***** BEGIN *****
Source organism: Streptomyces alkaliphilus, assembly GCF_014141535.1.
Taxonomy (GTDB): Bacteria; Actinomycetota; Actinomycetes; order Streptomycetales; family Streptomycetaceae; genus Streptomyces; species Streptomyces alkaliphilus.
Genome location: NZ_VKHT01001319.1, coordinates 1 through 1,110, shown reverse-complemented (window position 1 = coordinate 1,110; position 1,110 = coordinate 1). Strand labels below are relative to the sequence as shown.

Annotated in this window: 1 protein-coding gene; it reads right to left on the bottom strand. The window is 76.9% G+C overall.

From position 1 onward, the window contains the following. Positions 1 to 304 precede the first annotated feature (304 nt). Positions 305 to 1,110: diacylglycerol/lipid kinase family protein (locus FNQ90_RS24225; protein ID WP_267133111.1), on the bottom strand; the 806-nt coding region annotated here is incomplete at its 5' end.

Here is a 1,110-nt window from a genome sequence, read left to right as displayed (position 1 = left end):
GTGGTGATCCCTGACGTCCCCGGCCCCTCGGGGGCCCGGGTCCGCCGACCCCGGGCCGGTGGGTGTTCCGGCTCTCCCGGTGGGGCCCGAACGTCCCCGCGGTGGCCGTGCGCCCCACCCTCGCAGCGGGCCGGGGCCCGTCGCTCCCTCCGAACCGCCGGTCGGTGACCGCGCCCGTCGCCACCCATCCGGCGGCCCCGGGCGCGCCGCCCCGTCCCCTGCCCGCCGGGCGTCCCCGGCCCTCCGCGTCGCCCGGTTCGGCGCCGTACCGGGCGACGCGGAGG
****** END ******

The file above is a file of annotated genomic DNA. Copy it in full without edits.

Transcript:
Source organism: Streptomyces alkaliphilus, assembly GCF_014141535.1.
Taxonomy (GTDB): Bacteria; Actinomycetota; Actinomycetes; order Streptomycetales; family Streptomycetaceae; genus Streptomyces; species Streptomyces alkaliphilus.
Genome location: NZ_VKHT01001319.1, coordinates 1 through 1,110, shown reverse-complemented (window position 1 = coordinate 1,110; position 1,110 = coordinate 1). Strand labels below are relative to the sequence as shown.

Annotated in this window: 1 protein-coding gene; it reads right to left on the bottom strand. The window is 76.9% G+C overall.

From position 1 onward, the window contains the following. Positions 1 to 304 precede the first annotated feature (304 nt). Positions 305 to 1,110: diacylglycerol/lipid kinase family protein (locus FNQ90_RS24225; protein ID WP_267133111.1), on the bottom strand; the 806-nt coding region annotated here is incomplete at its 5' end.

Here is a 1,110-nt window from a genome sequence, read left to right as displayed (position 1 = left end):
GTGGTGATCCCTGACGTCCCCGGCCCCTCGGGGGCCCGGGTCCGCCGACCCCGGGCCGGTGGGTGTTCCGGCTCTCCCGGTGGGGCCCGAACGTCCCCGCGGTGGCCGTGCGCCCCACCCTCGCAGCGGGCCGGGGCCCGTCGCTCCCTCCGAACCGCCGGTCGGTGACCGCGCCCGTCGCCACCCATCCGGCGGCCCCGGGCGCGCCGCCCCGTCCCCTGCCCGCCGGGCGTCCCCGGCCCTCCGCGTCGCCCGGTTCGGCGCCGTACCGGGCGACGCGGAGG